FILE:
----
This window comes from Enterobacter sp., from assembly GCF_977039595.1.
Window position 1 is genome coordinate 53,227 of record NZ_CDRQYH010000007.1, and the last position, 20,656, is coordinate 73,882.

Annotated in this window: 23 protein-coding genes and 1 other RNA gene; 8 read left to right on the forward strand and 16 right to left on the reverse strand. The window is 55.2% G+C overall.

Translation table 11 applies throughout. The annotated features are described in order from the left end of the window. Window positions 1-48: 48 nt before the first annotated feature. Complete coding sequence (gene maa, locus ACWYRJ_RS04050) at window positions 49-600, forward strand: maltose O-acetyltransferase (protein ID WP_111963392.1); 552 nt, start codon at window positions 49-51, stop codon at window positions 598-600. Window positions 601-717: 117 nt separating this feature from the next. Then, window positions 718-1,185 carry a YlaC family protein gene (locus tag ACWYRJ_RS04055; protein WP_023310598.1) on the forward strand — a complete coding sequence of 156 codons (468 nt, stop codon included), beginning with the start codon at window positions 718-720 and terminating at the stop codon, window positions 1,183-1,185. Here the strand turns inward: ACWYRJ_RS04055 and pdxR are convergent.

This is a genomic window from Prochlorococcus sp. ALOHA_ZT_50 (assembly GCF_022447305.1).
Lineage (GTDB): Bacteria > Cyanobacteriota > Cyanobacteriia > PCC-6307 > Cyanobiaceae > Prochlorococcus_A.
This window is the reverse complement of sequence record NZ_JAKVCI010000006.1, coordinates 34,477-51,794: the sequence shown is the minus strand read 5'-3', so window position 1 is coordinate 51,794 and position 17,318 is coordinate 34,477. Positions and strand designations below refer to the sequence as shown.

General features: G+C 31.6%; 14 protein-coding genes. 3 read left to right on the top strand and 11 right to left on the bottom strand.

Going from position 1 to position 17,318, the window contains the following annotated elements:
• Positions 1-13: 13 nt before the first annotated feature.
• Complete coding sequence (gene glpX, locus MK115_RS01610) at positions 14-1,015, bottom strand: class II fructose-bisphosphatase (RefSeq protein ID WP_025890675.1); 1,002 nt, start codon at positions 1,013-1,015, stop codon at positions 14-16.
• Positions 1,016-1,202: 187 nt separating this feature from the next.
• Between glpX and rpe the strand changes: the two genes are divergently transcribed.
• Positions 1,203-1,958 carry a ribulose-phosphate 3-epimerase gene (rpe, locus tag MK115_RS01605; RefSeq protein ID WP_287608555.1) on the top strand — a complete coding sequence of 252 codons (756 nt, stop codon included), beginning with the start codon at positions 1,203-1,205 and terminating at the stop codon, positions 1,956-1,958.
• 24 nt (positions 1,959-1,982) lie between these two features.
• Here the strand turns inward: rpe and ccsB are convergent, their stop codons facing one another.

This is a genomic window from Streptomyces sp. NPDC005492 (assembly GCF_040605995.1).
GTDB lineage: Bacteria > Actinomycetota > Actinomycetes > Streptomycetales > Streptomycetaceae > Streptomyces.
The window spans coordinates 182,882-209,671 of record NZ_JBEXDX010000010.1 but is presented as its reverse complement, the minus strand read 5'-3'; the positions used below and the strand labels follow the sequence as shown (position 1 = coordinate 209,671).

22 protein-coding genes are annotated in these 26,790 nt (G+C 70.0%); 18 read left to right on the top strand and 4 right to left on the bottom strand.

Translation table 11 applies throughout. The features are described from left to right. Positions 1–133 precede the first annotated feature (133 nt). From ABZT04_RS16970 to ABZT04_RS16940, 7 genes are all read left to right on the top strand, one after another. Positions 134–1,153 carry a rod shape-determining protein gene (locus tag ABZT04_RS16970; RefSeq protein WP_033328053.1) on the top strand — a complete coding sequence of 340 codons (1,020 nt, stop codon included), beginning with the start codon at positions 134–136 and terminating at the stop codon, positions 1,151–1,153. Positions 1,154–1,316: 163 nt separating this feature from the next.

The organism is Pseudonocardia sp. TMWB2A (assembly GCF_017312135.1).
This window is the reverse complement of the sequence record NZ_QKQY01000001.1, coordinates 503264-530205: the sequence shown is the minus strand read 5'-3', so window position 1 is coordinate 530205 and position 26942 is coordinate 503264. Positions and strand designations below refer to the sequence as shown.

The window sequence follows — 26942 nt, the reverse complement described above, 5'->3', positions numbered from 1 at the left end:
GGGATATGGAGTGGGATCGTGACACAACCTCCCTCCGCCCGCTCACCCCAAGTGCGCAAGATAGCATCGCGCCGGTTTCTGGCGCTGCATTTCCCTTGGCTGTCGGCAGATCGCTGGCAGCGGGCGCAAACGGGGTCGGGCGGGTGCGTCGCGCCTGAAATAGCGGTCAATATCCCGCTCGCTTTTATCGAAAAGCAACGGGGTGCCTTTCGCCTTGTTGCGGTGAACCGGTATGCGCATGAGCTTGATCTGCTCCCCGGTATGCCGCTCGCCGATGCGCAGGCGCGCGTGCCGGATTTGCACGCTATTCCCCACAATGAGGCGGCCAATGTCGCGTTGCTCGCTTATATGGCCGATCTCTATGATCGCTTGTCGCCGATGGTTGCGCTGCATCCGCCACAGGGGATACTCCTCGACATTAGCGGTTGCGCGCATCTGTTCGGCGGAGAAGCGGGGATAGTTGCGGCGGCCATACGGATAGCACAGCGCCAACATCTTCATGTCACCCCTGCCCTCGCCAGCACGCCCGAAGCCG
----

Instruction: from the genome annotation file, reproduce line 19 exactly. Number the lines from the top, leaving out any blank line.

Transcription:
The window spans coordinates 182,882-209,671 of record NZ_JBEXDX010000010.1 but is presented as its reverse complement, the minus strand read 5'-3'; the positions used below and the strand labels follow the sequence as shown (position 1 = coordinate 209,671).